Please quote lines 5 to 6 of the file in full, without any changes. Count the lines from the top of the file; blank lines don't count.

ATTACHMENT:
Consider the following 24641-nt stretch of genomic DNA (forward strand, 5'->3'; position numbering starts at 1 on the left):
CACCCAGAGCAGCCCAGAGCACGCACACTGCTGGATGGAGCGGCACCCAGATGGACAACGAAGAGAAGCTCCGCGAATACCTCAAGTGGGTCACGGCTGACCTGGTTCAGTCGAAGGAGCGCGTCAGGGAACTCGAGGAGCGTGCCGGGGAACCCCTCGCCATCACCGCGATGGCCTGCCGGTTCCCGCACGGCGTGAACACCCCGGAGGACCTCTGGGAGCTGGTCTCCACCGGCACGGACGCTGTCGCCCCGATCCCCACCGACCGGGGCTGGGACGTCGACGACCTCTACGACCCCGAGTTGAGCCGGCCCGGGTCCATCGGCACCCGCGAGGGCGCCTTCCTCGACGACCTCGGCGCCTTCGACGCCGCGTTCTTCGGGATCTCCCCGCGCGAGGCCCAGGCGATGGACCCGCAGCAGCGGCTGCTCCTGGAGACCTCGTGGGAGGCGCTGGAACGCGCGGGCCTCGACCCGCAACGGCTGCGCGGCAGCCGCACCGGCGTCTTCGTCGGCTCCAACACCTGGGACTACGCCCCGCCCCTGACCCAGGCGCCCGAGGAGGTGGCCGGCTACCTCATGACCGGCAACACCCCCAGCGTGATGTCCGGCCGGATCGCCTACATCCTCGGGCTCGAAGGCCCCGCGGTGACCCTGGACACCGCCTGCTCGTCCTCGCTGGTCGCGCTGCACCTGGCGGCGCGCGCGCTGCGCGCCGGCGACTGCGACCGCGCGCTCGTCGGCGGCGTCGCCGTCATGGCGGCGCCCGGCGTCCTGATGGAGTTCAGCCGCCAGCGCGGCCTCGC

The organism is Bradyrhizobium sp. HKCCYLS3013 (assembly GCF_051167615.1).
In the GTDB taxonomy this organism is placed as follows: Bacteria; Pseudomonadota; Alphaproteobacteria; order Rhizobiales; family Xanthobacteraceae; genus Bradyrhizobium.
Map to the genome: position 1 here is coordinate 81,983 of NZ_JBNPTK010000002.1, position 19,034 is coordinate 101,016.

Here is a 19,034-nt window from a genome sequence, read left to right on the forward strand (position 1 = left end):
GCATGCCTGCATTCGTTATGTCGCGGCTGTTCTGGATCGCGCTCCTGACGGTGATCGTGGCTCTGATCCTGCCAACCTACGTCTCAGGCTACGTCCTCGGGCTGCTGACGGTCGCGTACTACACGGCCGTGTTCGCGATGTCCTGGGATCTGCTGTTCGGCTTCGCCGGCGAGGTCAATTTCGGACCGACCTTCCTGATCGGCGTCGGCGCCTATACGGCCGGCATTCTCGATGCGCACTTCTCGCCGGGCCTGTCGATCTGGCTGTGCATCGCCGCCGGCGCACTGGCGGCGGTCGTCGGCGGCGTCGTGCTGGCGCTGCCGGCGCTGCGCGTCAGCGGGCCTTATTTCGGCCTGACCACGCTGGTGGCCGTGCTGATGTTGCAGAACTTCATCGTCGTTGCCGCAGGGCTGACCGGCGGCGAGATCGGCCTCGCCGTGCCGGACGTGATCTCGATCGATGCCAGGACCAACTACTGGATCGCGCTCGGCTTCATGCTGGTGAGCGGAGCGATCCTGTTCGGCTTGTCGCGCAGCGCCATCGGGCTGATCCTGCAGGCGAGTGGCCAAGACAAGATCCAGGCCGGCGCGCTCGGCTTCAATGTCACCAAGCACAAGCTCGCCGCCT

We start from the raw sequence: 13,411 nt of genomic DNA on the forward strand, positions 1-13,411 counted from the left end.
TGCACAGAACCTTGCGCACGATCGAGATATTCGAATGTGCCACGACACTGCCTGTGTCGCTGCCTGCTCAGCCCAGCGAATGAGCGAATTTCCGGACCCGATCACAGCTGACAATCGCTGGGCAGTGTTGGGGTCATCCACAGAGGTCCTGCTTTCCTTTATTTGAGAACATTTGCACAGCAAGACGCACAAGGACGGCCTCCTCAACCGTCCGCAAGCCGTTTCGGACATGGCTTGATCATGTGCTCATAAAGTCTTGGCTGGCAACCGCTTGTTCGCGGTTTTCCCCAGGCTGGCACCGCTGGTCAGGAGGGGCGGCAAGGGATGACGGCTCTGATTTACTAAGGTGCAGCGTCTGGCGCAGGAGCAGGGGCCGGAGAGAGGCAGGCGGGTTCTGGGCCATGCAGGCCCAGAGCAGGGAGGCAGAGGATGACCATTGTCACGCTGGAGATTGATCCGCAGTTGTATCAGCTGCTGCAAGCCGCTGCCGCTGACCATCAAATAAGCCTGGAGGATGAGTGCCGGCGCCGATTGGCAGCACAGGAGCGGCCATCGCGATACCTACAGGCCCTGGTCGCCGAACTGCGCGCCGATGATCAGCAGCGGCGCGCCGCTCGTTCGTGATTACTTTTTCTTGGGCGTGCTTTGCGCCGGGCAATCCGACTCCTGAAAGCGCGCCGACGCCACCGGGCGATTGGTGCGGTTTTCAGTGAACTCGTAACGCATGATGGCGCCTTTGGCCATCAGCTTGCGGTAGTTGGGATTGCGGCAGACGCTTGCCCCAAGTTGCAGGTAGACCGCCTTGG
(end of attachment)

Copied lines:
Map to the genome: position 1 here is coordinate 81,983 of NZ_JBNPTK010000002.1, position 19,034 is coordinate 101,016.

Here is a 19,034-nt window from a genome sequence, read left to right on the forward strand (position 1 = left end):